US midterm elections: Polls show Republicans losing House, keeping Senate

Nov 07, 2018, 09:40 am

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The U.S. midterm election has kicked off Tuesday. The midterm elections will elect 35 of the 100 seats in the Senate, all 435 seats in the House and 36 of 50 governors.

By AsiaToday reporter Lee Min-young & Washington correspondent Ha Man-joo

The U.S. midterm election has kicked off Tuesday. When the 2018 midterm election ends, the U.S. political world will gear up for the 2020 presidential race. A major focus is whether the ruling Republicans will secure both the houses of the US congress in this election. However, many are also paying attention to whether the midterm elections will be the midterm of the women, as there is a record number of female candidates running for office. 

The midterm elections will elect 35 of the 100 seats in the Senate, all 435 seats in the House and 36 of 50 governors. Voters across the U.S. will flock to polling places to cast ballots for the first time since the presidential election in 2016, allowing them to evaluate the last two years of the Trump administration. The elections will begin at 5 a.m. in Vermont and end at 11 p.m. in Hawaii, Eastern Standard Time. 

The focus of the 2018 midterm election is whether the Republicans will secure the upper and lower houses of Congress. As of Monday, various polls and election gurus forecast that Democrats will win control of the House, while Republics will keep control of the Senate.

FiveThirtyEight, a political analysis site, projected on Monday that Democrats have an 87.5 percent chance of winning control of the House, while there’s an 83.2 percent chance that Republicans keep control of the Senate. The Real Clear Politics showed 194 House seats titling toward Republicans, and 202 tilting Democratic, with 39 in the “toss-up” column. It put 50 Senate seats in the Republican column, and 43 in the Democratic column. Seven races are marked as “toss-ups.”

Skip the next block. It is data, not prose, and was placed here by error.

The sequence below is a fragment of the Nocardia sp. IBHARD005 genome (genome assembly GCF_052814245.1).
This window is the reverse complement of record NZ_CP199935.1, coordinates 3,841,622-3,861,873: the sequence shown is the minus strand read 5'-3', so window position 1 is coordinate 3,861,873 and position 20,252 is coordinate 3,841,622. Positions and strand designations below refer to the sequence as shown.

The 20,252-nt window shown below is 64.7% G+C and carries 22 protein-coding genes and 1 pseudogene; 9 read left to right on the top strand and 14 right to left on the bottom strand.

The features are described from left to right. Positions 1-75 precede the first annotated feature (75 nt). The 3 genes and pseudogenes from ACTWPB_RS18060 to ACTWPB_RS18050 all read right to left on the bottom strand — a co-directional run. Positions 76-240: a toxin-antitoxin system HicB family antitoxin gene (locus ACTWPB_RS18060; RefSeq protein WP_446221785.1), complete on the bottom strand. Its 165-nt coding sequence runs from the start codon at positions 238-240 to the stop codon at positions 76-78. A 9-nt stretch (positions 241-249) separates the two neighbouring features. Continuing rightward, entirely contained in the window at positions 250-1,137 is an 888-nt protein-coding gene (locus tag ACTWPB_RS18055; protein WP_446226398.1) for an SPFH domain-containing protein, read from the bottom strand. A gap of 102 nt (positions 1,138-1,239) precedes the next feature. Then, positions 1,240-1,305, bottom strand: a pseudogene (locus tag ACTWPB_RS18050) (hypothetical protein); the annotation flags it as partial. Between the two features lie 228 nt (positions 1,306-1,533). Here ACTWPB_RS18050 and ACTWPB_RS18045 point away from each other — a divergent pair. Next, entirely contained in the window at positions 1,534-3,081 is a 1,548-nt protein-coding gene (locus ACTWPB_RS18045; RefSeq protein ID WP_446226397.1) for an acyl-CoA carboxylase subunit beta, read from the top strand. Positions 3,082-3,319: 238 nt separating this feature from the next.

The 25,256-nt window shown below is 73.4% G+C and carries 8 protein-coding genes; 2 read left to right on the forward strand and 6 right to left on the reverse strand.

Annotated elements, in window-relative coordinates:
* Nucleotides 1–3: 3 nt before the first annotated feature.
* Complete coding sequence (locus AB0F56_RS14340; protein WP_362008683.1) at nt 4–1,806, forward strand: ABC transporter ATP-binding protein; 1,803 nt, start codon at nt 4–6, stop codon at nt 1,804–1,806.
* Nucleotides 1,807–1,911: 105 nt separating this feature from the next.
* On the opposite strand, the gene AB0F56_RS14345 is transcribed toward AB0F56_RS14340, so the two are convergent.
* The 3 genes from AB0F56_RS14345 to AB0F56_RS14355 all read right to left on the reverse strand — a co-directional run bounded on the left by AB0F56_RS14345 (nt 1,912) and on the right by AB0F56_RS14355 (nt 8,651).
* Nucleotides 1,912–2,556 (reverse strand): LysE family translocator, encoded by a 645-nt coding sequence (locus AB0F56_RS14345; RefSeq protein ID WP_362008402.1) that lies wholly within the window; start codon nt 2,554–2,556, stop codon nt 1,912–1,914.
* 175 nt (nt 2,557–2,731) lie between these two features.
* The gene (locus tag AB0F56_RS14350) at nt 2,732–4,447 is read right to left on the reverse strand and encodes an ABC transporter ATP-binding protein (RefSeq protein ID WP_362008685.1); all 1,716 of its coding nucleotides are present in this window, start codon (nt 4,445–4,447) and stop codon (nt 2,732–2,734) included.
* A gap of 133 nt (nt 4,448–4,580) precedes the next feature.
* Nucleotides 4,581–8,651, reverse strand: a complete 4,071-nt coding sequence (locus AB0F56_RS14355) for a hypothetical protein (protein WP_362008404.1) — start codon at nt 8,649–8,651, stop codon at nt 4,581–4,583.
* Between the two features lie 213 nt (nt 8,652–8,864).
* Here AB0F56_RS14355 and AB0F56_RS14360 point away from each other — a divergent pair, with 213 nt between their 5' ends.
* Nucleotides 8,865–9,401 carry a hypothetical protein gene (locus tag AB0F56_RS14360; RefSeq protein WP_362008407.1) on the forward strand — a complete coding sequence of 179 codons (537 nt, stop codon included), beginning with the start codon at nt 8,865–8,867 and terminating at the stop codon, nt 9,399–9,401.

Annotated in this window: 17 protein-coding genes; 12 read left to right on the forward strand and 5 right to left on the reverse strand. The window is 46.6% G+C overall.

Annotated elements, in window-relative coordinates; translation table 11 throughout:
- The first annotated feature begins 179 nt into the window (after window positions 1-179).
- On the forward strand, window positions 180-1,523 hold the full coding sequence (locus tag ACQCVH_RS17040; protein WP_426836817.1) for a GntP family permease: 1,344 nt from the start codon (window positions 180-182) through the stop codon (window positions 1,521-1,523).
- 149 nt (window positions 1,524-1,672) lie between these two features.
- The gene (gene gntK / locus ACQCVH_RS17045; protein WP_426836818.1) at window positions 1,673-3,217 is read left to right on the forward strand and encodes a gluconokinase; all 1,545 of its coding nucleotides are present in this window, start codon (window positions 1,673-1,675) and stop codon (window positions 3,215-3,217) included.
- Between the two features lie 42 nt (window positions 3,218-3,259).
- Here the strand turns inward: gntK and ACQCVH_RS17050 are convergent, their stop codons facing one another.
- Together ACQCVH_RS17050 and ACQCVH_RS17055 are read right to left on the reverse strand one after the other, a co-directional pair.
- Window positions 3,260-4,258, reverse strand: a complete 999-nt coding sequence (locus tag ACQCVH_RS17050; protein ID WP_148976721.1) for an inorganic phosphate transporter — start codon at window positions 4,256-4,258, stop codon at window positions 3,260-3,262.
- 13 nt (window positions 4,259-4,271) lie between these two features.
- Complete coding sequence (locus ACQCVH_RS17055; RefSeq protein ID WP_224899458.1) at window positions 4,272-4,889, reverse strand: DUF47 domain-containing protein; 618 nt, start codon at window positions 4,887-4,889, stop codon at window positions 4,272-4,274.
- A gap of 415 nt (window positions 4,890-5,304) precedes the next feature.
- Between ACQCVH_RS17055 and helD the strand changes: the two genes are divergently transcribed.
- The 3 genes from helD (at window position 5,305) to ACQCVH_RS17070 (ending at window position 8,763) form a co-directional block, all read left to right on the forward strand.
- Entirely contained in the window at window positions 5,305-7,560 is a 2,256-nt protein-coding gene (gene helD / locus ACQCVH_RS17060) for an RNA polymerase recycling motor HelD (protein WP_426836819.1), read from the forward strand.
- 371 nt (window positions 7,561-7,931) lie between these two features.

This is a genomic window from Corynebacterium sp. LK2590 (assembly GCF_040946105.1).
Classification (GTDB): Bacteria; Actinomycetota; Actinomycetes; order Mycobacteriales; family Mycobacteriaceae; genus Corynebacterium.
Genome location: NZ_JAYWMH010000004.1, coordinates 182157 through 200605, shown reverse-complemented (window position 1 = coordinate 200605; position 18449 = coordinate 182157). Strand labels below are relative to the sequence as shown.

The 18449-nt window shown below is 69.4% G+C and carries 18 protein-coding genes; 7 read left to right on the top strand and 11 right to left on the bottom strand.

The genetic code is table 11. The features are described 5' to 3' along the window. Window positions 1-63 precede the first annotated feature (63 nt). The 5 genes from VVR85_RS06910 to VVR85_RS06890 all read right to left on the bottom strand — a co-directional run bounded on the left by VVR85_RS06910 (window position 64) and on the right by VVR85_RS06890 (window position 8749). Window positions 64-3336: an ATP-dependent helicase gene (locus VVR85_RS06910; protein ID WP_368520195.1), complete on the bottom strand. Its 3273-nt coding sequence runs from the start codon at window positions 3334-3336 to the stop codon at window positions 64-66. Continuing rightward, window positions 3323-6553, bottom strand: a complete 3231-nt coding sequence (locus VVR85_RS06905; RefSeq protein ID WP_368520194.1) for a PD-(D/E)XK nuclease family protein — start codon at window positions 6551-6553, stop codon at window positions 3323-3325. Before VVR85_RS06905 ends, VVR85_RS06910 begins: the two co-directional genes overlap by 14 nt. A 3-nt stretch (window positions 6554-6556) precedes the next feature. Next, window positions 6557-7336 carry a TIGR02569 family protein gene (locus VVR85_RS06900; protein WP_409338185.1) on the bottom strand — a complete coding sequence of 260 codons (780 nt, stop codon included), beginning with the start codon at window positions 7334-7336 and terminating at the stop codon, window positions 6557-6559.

Early voting continues to be explosive. As of Monday morning, over 31 million people have voted early. That’s far more than the 19 million who voted early at this point during the 2014 midterms. The share of early voters under the age of 30 has increased significantly this year, compared to the previous cycles, in at least 10 states. Besides, female voters who favor Democrats make up a larger percent of the early vote in most of the states. 

The 2018 midterm election is shaping up to be a battle between pro- and anti-Trump voters with Trump’s Trumpism. Generally, presidents with low approval rating remain in the background ahead of midterm elections. However, Trump has come to the front focusing on the booming US economy and the lowest unemployment rates with anti-immigrant rhetoric to unify shy Trump fans, making the midterm election a nationwide referendum on himself.  

On the other hand, Democrats are trying to solidify their position based on a mobilized base of female voters. According to a CNN poll, 62% of women voters favor Democrats while 35% favor Republicans. In particular, 79% of non-white women favor Democrats. It is no wonder that 200 of the 260 women running are Democrats. 

#US midterm elections #Republicans #Democrats #House #Senate 
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